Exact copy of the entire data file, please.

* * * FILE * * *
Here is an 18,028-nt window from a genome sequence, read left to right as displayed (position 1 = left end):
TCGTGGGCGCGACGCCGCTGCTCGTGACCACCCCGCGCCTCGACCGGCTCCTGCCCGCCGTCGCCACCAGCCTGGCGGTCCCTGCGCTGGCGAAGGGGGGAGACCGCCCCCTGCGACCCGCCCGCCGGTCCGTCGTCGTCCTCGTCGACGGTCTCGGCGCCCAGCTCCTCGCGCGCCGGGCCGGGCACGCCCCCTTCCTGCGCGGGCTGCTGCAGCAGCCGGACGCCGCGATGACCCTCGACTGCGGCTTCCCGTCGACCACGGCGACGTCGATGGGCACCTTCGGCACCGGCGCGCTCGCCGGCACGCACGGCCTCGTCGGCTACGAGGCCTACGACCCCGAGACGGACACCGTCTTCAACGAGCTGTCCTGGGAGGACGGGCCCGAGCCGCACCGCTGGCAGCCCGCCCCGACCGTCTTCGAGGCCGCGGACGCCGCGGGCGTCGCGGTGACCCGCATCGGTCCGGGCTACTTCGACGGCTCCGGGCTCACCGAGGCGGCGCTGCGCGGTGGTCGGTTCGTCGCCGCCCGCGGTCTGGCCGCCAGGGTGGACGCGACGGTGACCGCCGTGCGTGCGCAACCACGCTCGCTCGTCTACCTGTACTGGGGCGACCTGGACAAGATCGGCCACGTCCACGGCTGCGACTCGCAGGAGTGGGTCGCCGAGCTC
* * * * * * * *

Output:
Here is an 18,028-nt window from a genome sequence, read left to right as displayed (position 1 = left end):
TCGTGGGCGCGACGCCGCTGCTCGTGACCACCCCGCGCCTCGACCGGCTCCTGCCCGCCGTCGCCACCAGCCTGGCGGTCCCTGCGCTGGCGAAGGGGGGAGACCGCCCCCTGCGACCCGCCCGCCGGTCCGTCGTCGTCCTCGTCGACGGTCTCGGCGCCCAGCTCCTCGCGCGCCGGGCCGGGCACGCCCCCTTCCTGCGCGGGCTGCTGCAGCAGCCGGACGCCGCGATGACCCTCGACTGCGGCTTCCCGTCGACCACGGCGACGTCGATGGGCACCTTCGGCACCGGCGCGCTCGCCGGCACGCACGGCCTCGTCGGCTACGAGGCCTACGACCCCGAGACGGACACCGTCTTCAACGAGCTGTCCTGGGAGGACGGGCCCGAGCCGCACCGCTGGCAGCCCGCCCCGACCGTCTTCGAGGCCGCGGACGCCGCGGGCGTCGCGGTGACCCGCATCGGTCCGGGCTACTTCGACGGCTCCGGGCTCACCGAGGCGGCGCTGCGCGGTGGTCGGTTCGTCGCCGCCCGCGGTCTGGCCGCCAGGGTGGACGCGACGGTGACCGCCGTGCGTGCGCAACCACGCTCGCTCGTCTACCTGTACTGGGGCGACCTGGACAAGATCGGCCACGTCCACGGCTGCGACTCGCAGGAGTGGGTCGCCGAGCTC